Thursday, October 25, 2007

Incorporating inefficiencies/constraints into your conceptualisation of systems

Companies and governments are examples of systems that have kinds of goals or purposes. I think that when we try thinking about such systems, we find it very difficult to factor in the real-world inefficiencies/constraints that apply to/within them.

We tend to conceptualise and reason about those systems as if the agents within them had full/perfect information and had a clear path to work towards those "goals". (I don't think most of us realise we do this, though we can learn to realise that we do it).

But there are all sorts of constraints there - people have limited information, and not all of the information that would enable them to carry out their job properly, and not everyone has incentives that are aligned with the system's overall "goals".

Let's consider an example. If you didn't know better, you might think that, of all software, enterprise software would be the best. Unlike music playing programs or computer games, this is serious business, and companies are paying lots of money for them. And these are companies in highly-competitive environments, and since the software is crucial to their operations, they'd need it to be good.

But enterprise software is -- I'm told -- generally not that good.

In an idealised system, the software would be designed to meet the user's needs. But there are several practicalities in the actual systems that cause inefficiencies, skewing the system away from the idealisation.

Signals vs. Noise say that enterprise software sucks because it's not really designed for the end-users, but to meet the buying critiera of the software purchasers within large companies, who are not themselves end-users of the software.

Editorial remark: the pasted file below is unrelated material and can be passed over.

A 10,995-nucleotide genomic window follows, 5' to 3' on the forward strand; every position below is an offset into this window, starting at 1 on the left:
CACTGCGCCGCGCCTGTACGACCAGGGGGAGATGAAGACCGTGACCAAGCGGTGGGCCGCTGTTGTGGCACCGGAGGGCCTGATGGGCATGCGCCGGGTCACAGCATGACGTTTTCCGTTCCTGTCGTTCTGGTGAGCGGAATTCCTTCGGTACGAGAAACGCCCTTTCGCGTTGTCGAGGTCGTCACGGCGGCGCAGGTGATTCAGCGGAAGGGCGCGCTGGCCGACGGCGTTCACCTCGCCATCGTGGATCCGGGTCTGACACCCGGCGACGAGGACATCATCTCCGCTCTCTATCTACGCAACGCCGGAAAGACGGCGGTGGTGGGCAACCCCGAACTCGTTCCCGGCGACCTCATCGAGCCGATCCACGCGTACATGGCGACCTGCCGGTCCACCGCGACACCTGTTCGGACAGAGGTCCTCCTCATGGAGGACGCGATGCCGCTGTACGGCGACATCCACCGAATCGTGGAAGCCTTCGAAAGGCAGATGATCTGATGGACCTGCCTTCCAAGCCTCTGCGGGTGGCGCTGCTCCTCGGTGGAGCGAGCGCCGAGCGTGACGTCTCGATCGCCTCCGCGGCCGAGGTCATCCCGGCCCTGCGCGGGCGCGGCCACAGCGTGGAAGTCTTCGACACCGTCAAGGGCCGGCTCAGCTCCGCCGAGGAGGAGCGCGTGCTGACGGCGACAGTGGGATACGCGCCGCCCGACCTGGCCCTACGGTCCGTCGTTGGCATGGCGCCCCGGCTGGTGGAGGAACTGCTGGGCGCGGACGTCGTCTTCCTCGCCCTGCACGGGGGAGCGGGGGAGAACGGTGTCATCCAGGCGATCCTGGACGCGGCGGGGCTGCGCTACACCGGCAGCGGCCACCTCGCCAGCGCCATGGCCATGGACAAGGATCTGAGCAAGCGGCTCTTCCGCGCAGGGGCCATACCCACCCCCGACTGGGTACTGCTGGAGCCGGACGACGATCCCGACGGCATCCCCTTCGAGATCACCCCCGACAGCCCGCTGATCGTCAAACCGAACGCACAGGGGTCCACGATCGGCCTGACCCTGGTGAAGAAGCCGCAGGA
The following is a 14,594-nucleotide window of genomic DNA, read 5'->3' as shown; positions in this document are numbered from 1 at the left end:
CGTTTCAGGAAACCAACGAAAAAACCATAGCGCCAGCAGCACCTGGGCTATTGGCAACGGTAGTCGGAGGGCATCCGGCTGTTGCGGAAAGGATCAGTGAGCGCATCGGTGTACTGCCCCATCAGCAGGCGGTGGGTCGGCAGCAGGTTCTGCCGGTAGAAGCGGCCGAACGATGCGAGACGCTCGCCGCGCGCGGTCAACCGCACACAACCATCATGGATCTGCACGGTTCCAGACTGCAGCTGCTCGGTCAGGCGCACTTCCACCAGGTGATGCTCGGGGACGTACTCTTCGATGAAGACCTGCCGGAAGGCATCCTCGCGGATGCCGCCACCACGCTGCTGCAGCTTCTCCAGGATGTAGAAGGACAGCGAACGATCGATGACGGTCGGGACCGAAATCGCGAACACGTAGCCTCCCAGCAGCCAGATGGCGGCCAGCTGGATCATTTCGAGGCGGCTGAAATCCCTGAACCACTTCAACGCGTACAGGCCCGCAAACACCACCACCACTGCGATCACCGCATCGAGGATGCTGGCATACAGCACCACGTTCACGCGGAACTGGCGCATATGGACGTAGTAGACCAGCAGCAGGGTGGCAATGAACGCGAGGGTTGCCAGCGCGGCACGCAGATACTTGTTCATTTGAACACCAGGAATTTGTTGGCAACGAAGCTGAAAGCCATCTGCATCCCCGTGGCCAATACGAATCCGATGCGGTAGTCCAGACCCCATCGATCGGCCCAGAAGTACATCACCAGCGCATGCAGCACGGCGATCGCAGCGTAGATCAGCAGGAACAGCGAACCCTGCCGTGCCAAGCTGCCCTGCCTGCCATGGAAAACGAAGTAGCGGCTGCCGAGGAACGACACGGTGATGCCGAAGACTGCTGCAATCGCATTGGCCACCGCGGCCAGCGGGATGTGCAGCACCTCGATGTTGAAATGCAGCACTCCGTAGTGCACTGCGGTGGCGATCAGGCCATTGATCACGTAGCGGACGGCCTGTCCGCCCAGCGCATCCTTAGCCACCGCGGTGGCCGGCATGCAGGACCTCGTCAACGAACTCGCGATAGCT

The buyers don't have as keen a sense of what the software is required to do, and how well it does it, so their evaluation of the software is skewed towards "the feature list, future promises, and buzz words".

Paul Graham mentions another evaluation criteria used by software buyers: making a choice that appears "safe" or prudent:

There used to be a saying in the corporate world: "No one ever got fired for buying IBM." You no longer hear this about IBM specifically, but the idea is very much alive; there is a whole category of "enterprise" software companies that exist to take advantage of it. People buying technology for large organizations don't care if they pay a fortune for mediocre software. It's not their money. They just want to buy from a supplier who seems safe—a company with an established name, confident salesmen, impressive offices, and software that conforms to all the current fashions. Not necessarily a company that will deliver so much as one that, if they do let you down, will still seem to have been a prudent choice. So companies have evolved to fill that niche.

Leaving this example now, I think one of the reasons it's important to understand topics like economics or evolutionary biology (and probably the law -- especially its hisorical development) it to gain a better appreciation for, and awareness of, the effect of constraints upon systems.

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